The big and small things.
Exactly. The small things are, in fact, sometimes immense.
On the subject of grief and joy, why is it important to read about—to write about—the ordinary things in life? What has it taught you about participating in the world?
One thing I've loved about doing interviews like this is they lead me to think about the world in new ways. Your questions are doing that. It's a real pleasure.
As you were speaking about the word "participate," I was thinking that it can be easy to either be in a place where you're receiving information and stimulation, [or] you're in the role of an observer rather than participant. It can feel easy to let the world live you a little bit; for your responsibilities and the pressures of the world—and the demands on your attention—for those things to be what guides you.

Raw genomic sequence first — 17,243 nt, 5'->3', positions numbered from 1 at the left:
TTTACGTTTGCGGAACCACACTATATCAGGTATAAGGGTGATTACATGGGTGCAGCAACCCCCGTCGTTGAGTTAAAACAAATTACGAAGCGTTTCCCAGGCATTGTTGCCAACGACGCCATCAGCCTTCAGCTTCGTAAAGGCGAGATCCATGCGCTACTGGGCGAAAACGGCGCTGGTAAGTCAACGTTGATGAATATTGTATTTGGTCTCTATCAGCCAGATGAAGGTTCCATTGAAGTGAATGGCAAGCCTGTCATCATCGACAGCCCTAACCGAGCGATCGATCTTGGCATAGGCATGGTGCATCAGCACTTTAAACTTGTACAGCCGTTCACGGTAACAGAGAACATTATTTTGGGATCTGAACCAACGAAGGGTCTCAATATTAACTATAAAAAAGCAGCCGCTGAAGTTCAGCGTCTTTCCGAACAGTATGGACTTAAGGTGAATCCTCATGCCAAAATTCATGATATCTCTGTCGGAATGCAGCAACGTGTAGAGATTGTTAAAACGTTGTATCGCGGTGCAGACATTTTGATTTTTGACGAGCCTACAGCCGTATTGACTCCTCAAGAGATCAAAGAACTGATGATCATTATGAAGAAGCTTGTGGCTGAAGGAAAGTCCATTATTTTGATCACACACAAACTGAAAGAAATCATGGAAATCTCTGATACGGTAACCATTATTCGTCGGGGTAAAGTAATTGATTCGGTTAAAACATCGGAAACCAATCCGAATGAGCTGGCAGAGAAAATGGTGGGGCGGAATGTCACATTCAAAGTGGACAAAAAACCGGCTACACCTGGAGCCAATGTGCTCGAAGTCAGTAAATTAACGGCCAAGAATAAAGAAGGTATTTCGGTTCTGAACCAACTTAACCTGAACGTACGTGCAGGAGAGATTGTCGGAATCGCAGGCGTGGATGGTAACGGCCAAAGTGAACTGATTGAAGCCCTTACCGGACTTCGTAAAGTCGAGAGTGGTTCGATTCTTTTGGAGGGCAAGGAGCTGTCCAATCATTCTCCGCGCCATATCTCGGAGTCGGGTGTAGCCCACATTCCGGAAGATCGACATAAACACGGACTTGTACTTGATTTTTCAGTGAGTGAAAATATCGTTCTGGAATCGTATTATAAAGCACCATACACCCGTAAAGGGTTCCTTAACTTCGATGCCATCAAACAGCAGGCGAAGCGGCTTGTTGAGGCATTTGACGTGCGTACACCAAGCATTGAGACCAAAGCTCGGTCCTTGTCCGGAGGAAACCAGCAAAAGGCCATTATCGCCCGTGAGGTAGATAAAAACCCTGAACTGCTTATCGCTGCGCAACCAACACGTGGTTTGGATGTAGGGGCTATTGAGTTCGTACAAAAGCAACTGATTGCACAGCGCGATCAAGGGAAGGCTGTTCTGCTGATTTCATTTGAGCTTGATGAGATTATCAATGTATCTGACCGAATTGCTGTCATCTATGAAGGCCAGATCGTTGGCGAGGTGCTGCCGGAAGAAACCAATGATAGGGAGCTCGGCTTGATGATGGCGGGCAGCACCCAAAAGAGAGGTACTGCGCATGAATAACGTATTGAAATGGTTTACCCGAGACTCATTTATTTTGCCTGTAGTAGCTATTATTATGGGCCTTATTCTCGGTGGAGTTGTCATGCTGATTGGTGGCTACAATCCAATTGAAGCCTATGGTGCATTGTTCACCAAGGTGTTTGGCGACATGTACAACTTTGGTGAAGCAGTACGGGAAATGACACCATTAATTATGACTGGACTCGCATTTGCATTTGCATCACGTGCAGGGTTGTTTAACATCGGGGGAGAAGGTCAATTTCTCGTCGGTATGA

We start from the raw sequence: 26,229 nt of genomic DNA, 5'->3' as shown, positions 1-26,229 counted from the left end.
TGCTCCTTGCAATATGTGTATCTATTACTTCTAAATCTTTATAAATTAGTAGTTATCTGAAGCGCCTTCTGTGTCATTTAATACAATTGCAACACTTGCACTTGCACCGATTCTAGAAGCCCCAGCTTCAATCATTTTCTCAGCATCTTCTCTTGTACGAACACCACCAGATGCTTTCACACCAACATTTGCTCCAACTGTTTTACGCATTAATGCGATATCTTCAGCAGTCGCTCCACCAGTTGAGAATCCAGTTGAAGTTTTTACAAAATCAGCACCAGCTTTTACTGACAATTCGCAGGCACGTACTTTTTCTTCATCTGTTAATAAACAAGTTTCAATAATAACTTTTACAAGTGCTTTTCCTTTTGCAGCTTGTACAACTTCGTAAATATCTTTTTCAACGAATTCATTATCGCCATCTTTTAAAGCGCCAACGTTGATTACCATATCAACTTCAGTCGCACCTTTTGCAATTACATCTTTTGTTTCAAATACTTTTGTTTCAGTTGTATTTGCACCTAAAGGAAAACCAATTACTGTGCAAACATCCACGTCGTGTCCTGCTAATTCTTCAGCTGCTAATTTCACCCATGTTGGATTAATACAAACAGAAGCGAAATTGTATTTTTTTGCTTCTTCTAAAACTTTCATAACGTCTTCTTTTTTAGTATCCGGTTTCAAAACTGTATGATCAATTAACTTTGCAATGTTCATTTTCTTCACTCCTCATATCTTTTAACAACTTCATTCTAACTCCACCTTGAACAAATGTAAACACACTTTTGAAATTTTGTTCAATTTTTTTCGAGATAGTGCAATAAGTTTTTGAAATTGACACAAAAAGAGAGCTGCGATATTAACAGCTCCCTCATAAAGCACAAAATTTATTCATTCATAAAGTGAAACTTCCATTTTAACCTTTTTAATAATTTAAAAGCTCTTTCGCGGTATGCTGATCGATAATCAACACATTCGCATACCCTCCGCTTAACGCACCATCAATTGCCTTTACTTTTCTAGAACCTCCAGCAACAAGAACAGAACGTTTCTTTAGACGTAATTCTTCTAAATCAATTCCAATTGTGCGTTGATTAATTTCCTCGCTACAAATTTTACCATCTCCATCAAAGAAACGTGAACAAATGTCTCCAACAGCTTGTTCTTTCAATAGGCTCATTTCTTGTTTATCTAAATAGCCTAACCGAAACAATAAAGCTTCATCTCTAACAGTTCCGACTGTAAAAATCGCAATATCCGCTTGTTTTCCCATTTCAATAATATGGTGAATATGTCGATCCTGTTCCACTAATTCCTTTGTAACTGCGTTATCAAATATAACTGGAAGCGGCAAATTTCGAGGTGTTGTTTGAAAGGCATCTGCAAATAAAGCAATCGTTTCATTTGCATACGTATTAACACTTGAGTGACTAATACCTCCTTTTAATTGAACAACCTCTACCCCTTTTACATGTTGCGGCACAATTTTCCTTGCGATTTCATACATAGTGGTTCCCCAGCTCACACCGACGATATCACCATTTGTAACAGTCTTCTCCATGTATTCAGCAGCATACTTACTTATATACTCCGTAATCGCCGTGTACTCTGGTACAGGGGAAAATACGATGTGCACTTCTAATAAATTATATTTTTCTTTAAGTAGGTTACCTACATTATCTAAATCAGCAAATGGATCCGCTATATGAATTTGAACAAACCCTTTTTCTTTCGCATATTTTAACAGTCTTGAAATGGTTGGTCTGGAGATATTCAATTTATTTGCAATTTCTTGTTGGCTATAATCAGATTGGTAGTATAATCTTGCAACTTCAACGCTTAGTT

So to think and write about the ordinary involves, among other things, a depth of attention. To look at something closely and to really see it as opposed to finding what you expect to find, to move past that. And then to push yourself to capture it feels crucial to me in terms of participating because that's when you really meet the world.
This interview has been edited and condensed for clarity.